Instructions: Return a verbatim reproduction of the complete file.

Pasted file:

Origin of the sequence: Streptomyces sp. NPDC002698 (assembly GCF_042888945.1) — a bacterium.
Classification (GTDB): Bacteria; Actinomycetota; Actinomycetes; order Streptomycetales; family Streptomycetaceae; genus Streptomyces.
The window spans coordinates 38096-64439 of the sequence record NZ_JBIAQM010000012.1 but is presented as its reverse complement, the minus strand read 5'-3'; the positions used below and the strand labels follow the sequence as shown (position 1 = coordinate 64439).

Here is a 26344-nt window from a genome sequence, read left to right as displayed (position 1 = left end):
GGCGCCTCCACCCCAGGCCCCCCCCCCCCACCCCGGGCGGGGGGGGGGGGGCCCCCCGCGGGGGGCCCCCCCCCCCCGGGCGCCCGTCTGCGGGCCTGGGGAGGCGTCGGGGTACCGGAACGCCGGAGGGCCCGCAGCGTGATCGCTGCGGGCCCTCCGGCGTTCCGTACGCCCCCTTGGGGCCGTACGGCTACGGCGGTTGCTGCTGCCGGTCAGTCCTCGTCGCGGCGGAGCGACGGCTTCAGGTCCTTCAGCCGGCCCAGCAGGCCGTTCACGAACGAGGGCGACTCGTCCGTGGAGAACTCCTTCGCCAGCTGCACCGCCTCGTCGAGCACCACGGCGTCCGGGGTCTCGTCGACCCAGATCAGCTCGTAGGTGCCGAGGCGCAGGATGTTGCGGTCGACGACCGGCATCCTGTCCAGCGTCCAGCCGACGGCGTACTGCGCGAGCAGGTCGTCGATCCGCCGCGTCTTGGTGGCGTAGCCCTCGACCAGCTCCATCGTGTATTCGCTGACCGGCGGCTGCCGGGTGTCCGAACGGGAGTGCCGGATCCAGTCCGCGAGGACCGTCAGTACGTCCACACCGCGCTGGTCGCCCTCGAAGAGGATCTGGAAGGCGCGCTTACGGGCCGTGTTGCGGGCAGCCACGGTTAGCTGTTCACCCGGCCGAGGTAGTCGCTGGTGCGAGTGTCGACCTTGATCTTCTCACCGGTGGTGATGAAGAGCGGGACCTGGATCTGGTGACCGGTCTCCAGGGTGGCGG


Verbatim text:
Origin of the sequence: Streptomyces sp. NPDC002698 (assembly GCF_042888945.1) — a bacterium.
Classification (GTDB): Bacteria; Actinomycetota; Actinomycetes; order Streptomycetales; family Streptomycetaceae; genus Streptomyces.
The window spans coordinates 38096-64439 of the sequence record NZ_JBIAQM010000012.1 but is presented as its reverse complement, the minus strand read 5'-3'; the positions used below and the strand labels follow the sequence as shown (position 1 = coordinate 64439).

Here is a 26344-nt window from a genome sequence, read left to right as displayed (position 1 = left end):
GGCGCCTCCACCCCAGGCCCCCCCCCCCCACCCCGGGCGGGGGGGGGGGGGCCCCCCGCGGGGGGCCCCCCCCCCCCGGGCGCCCGTCTGCGGGCCTGGGGAGGCGTCGGGGTACCGGAACGCCGGAGGGCCCGCAGCGTGATCGCTGCGGGCCCTCCGGCGTTCCGTACGCCCCCTTGGGGCCGTACGGCTACGGCGGTTGCTGCTGCCGGTCAGTCCTCGTCGCGGCGGAGCGACGGCTTCAGGTCCTTCAGCCGGCCCAGCAGGCCGTTCACGAACGAGGGCGACTCGTCCGTGGAGAACTCCTTCGCCAGCTGCACCGCCTCGTCGAGCACCACGGCGTCCGGGGTCTCGTCGACCCAGATCAGCTCGTAGGTGCCGAGGCGCAGGATGTTGCGGTCGACGACCGGCATCCTGTCCAGCGTCCAGCCGACGGCGTACTGCGCGAGCAGGTCGTCGATCCGCCGCGTCTTGGTGGCGTAGCCCTCGACCAGCTCCATCGTGTATTCGCTGACCGGCGGCTGCCGGGTGTCCGAACGGGAGTGCCGGATCCAGTCCGCGAGGACCGTCAGTACGTCCACACCGCGCTGGTCGCCCTCGAAGAGGATCTGGAAGGCGCGCTTACGGGCCGTGTTGCGGGCAGCCACGGTTAGCTGTTCACCCGGCCGAGGTAGTCGCTGGTGCGAGTGTCGACCTTGATCTTCTCACCGGTGGTGATGAAGAGCGGGACCTGGATCTGGTGACCGGTCTCCAGGGTGGCGG